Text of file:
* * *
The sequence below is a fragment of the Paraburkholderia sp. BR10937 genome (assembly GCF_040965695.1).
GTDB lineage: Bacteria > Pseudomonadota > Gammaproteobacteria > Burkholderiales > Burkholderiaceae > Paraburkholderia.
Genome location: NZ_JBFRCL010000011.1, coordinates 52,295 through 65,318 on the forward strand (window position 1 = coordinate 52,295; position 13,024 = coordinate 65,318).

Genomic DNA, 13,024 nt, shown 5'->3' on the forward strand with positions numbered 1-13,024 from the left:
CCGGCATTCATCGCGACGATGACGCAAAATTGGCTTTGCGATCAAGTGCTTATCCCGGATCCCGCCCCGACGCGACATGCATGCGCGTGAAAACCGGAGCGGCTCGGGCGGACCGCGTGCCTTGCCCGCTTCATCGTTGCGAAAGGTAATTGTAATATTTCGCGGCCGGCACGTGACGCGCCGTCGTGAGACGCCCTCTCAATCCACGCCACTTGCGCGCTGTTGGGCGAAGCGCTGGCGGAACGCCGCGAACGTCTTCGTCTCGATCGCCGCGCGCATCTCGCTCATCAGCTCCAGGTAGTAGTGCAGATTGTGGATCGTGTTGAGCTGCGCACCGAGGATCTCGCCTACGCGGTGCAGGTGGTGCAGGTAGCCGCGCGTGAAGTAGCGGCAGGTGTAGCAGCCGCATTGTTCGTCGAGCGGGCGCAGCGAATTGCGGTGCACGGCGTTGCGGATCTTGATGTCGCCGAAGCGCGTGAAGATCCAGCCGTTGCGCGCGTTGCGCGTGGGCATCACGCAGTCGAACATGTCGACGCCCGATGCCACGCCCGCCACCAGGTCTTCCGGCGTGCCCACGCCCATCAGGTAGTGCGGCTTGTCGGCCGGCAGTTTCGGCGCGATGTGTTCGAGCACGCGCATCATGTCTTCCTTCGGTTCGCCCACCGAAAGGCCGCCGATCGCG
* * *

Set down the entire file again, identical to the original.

The sequence below is a fragment of the Paraburkholderia sp. BR10937 genome (assembly GCF_040965695.1).
GTDB lineage: Bacteria > Pseudomonadota > Gammaproteobacteria > Burkholderiales > Burkholderiaceae > Paraburkholderia.
Genome location: NZ_JBFRCL010000011.1, coordinates 52,295 through 65,318 on the forward strand (window position 1 = coordinate 52,295; position 13,024 = coordinate 65,318).

Genomic DNA, 13,024 nt, shown 5'->3' on the forward strand with positions numbered 1-13,024 from the left:
CCGGCATTCATCGCGACGATGACGCAAAATTGGCTTTGCGATCAAGTGCTTATCCCGGATCCCGCCCCGACGCGACATGCATGCGCGTGAAAACCGGAGCGGCTCGGGCGGACCGCGTGCCTTGCCCGCTTCATCGTTGCGAAAGGTAATTGTAATATTTCGCGGCCGGCACGTGACGCGCCGTCGTGAGACGCCCTCTCAATCCACGCCACTTGCGCGCTGTTGGGCGAAGCGCTGGCGGAACGCCGCGAACGTCTTCGTCTCGATCGCCGCGCGCATCTCGCTCATCAGCTCCAGGTAGTAGTGCAGATTGTGGATCGTGTTGAGCTGCGCACCGAGGATCTCGCCTACGCGGTGCAGGTGGTGCAGGTAGCCGCGCGTGAAGTAGCGGCAGGTGTAGCAGCCGCATTGTTCGTCGAGCGGGCGCAGCGAATTGCGGTGCACGGCGTTGCGGATCTTGATGTCGCCGAAGCGCGTGAAGATCCAGCCGTTGCGCGCGTTGCGCGTGGGCATCACGCAGTCGAACATGTCGACGCCCGATGCCACGCCCGCCACCAGGTCTTCCGGCGTGCCCACGCCCATCAGGTAGTGCGGCTTGTCGGCCGGCAGTTTCGGCGCGATGTGTTCGAGCACGCGCATCATGTCTTCCTTCGGTTCGCCCACCGAAAGGCCGCCGATCGCG